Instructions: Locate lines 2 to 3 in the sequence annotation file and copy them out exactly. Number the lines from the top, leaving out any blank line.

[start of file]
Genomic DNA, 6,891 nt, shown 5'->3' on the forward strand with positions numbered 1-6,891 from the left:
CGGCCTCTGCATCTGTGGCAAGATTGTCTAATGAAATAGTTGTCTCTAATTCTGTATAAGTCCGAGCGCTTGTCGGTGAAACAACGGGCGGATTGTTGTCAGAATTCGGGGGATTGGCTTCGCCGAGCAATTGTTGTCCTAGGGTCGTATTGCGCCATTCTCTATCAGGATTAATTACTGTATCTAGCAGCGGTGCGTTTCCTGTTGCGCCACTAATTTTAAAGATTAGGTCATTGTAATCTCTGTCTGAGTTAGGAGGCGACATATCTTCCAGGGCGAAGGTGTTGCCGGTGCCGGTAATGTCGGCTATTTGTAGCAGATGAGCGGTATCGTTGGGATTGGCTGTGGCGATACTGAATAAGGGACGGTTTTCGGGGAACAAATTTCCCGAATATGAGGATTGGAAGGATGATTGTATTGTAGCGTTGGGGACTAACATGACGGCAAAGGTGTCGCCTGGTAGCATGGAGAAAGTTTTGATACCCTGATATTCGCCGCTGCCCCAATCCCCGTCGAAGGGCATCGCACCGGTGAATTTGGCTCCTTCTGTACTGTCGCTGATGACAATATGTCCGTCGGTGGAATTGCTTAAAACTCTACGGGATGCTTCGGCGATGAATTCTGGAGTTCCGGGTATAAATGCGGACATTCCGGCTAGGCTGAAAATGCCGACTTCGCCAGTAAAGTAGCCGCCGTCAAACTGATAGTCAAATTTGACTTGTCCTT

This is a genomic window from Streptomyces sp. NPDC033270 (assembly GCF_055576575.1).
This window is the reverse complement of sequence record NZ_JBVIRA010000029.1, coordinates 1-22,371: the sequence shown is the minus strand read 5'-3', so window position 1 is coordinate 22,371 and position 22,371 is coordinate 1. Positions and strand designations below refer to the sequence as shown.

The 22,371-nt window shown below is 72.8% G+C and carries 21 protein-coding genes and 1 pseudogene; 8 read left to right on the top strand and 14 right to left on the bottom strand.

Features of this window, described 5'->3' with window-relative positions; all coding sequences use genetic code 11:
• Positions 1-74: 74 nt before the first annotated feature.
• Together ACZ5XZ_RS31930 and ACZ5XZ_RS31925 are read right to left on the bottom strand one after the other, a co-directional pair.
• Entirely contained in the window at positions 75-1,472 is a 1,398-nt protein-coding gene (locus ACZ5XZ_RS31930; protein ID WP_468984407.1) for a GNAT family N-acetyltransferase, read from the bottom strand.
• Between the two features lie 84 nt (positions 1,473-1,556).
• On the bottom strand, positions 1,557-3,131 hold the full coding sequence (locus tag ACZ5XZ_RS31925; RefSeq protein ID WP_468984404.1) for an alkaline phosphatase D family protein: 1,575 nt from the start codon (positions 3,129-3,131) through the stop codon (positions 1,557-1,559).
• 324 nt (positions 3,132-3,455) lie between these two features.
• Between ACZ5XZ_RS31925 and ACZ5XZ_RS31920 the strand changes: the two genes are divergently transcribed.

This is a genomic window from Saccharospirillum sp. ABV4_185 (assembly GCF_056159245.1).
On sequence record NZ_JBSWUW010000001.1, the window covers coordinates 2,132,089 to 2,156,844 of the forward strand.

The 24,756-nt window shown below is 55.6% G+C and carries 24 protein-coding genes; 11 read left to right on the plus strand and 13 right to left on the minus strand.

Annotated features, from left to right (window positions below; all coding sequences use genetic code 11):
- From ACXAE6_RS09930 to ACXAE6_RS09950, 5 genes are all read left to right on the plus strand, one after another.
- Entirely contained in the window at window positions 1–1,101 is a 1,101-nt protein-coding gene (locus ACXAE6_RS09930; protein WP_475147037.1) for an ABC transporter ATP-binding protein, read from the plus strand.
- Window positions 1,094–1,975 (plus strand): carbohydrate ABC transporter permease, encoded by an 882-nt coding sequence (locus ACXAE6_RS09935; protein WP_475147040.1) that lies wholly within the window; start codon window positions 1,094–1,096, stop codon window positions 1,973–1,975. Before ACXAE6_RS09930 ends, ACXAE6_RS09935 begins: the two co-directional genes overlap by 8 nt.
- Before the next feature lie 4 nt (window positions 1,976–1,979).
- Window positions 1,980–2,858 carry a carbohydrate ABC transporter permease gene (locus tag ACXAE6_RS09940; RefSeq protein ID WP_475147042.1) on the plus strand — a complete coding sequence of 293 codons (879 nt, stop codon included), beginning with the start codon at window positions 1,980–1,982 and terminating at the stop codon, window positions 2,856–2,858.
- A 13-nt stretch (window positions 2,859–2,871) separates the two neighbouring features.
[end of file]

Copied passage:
CGGCCTCTGCATCTGTGGCAAGATTGTCTAATGAAATAGTTGTCTCTAATTCTGTATAAGTCCGAGCGCTTGTCGGTGAAACAACGGGCGGATTGTTGTCAGAATTCGGGGGATTGGCTTCGCCGAGCAATTGTTGTCCTAGGGTCGTATTGCGCCATTCTCTATCAGGATTAATTACTGTATCTAGCAGCGGTGCGTTTCCTGTTGCGCCACTAATTTTAAAGATTAGGTCATTGTAATCTCTGTCTGAGTTAGGAGGCGACATATCTTCCAGGGCGAAGGTGTTGCCGGTGCCGGTAATGTCGGCTATTTGTAGCAGATGAGCGGTATCGTTGGGATTGGCTGTGGCGATACTGAATAAGGGACGGTTTTCGGGGAACAAATTTCCCGAATATGAGGATTGGAAGGATGATTGTATTGTAGCGTTGGGGACTAACATGACGGCAAAGGTGTCGCCTGGTAGCATGGAGAAAGTTTTGATACCCTGATATTCGCCGCTGCCCCAATCCCCGTCGAAGGGCATCGCACCGGTGAATTTGGCTCCTTCTGTACTGTCGCTGATGACAATATGTCCGTCGGTGGAATTGCTTAAAACTCTACGGGATGCTTCGGCGATGAATTCTGGAGTTCCGGGTATAAATGCGGACATTCCGGCTAGGCTGAAAATGCCGACTTCGCCAGTAAAGTAGCCGCCGTCAAACTGATAGTCAAATTTGACTTGTCCTT

This is a genomic window from Streptomyces sp. NPDC033270 (assembly GCF_055576575.1).